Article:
Languages and the First World War
The British Library & University of Antwerp
International Conference, 18-19-20 June 2014
The centenary of the outbreak of the First World War coincides with the fading of direct memory of the period. Few can remember the linguistic experience of wartime in the speech of those directly or indirectly involved, but the linguistic traces of combat and civilian life, in and out of war zones, remain.
The term ‘no man’s land’, for instance, came into general use in English during the First World War, referring to inhabitable areas that saw the fiercest of the fighting between the two sides of the conflict; the use of the term, many centuries earlier referring to an isolated patch of land outside the City of London, is indicative of a pattern of language-change produced by the war – by 1920 ‘Niemandsland’ was a widely used term in German. In the varied theatres of war, the home fronts, training camps, war offices, hospitals and supply trains, language shifts happened, in which the dialects and languages of the various parties involved influenced one another, and in which new language and new language use emerged through new technologies of destruction and communication.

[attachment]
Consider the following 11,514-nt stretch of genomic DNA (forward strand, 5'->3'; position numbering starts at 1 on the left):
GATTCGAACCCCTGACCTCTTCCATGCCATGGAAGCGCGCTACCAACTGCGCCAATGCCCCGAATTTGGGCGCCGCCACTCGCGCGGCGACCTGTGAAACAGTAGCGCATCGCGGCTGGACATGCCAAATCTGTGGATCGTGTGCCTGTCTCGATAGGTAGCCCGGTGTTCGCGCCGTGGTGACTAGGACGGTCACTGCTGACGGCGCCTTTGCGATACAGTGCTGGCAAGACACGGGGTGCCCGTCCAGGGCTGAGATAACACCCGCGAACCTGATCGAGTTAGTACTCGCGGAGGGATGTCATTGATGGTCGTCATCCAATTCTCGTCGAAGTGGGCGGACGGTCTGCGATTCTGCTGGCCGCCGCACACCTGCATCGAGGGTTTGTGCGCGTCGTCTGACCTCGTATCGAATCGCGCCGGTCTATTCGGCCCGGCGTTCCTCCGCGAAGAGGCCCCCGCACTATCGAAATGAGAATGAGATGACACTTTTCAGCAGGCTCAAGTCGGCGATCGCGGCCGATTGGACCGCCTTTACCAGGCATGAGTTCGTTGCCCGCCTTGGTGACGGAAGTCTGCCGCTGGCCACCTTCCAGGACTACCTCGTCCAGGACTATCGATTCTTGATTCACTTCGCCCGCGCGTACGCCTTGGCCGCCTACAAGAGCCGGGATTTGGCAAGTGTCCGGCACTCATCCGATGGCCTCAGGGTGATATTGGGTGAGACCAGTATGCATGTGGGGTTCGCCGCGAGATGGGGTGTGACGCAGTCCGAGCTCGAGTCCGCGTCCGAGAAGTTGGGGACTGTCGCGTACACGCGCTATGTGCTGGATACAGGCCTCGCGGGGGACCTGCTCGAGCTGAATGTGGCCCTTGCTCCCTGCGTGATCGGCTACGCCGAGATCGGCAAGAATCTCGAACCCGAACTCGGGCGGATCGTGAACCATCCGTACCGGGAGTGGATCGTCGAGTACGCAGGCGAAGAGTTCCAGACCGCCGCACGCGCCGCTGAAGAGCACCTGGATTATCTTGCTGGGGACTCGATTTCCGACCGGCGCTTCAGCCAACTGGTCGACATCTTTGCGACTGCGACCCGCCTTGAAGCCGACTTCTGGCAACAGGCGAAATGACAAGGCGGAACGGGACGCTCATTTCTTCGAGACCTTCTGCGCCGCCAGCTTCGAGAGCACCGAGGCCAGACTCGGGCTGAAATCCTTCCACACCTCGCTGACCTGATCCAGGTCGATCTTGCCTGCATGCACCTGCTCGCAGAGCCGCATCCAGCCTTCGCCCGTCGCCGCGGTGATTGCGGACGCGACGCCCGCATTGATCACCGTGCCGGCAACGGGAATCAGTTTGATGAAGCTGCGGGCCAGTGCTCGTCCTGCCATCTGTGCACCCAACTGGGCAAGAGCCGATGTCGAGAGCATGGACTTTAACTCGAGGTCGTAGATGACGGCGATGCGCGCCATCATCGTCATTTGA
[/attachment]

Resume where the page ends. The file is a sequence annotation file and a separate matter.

The idea for a conference on the linguistic experience and legacy email@example.com the war arose from research into the sociolinguistics of the war (especially the Western Front) and the immediate post-war period in the UK, particularly with reference to how terms had crossed linguistic boundaries, including between hostile linguistic groups. The conference aims to be truly international and interdisciplinary.
The conference will take place on 18, 19 & 20 June 2014.
The University of Antwerp will host the first day, and the British Library will host the third. The interim day will be for travel between the two sites, with a possible visit to In Flanders Fields Museum at Ypres arranged for the morning of 19 June. There will be a book launch and public lecture at the British Library on the evening of 19 June. Eurostar travel between the two Brussels and London only takes two hours.
Abstracts of 300 words need to be sent to firstname.lastname@example.org by 1 December 2013, 4pm.
Notification of acceptance will be sent on 20th January 2014.
Papers may be given in languages other than English, with synopses available in English.
More information through the British Library.